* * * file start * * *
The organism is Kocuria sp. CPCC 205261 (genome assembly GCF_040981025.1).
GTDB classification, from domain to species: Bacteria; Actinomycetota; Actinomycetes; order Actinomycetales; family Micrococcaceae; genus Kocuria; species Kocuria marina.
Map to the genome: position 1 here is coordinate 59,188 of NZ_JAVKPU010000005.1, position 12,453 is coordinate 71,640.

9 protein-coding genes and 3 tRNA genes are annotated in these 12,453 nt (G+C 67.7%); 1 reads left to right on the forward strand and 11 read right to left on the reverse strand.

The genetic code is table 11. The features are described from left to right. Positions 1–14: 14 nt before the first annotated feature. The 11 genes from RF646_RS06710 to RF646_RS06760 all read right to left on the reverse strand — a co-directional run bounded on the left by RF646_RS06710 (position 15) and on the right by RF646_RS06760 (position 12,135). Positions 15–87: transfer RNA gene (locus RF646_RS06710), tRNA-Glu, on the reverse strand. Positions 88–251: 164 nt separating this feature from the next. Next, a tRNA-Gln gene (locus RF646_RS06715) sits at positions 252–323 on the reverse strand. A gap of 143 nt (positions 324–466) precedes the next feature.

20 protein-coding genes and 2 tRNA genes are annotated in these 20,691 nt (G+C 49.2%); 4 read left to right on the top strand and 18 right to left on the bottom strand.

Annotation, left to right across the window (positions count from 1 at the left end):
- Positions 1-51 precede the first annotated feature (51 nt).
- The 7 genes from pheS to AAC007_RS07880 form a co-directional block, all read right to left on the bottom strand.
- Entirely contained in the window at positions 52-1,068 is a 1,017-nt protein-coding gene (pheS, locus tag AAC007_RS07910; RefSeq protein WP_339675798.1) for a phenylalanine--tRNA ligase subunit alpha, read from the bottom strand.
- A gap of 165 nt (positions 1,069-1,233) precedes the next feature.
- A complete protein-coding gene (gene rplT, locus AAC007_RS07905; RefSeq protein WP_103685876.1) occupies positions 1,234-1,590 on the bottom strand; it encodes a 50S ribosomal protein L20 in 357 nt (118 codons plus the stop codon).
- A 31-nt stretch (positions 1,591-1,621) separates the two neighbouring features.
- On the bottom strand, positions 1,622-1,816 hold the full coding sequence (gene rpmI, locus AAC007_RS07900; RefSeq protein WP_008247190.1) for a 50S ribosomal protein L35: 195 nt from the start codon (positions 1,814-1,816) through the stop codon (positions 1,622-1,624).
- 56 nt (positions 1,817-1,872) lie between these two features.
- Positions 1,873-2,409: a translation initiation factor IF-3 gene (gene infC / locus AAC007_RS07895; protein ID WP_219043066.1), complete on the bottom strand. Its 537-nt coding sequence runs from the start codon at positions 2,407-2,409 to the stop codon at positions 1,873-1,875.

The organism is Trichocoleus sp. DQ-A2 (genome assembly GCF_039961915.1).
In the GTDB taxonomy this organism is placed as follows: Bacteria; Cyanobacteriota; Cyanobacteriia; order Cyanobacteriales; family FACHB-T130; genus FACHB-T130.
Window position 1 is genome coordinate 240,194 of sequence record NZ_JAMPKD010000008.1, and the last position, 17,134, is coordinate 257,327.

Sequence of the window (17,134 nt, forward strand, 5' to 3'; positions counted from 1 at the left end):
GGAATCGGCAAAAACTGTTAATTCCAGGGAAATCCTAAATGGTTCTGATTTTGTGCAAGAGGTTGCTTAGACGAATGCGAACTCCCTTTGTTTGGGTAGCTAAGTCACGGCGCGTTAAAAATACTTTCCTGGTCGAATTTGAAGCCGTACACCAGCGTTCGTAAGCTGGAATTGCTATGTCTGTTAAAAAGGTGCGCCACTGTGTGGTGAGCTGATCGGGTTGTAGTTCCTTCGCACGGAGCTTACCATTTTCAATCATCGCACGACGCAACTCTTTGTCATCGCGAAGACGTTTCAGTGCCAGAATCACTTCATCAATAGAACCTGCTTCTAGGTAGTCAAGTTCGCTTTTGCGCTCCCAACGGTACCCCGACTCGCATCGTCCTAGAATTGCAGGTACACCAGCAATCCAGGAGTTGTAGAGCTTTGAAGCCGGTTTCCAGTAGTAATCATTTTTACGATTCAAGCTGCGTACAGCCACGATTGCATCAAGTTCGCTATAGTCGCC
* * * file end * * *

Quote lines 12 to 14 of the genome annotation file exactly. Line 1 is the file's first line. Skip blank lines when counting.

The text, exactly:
- A complete protein-coding gene (gene rplT, locus AAC007_RS07905; RefSeq protein WP_103685876.1) occupies positions 1,234-1,590 on the bottom strand; it encodes a 50S ribosomal protein L20 in 357 nt (118 codons plus the stop codon).
- A 31-nt stretch (positions 1,591-1,621) separates the two neighbouring features.
- On the bottom strand, positions 1,622-1,816 hold the full coding sequence (gene rpmI, locus AAC007_RS07900; RefSeq protein WP_008247190.1) for a 50S ribosomal protein L35: 195 nt from the start codon (positions 1,814-1,816) through the stop codon (positions 1,622-1,624).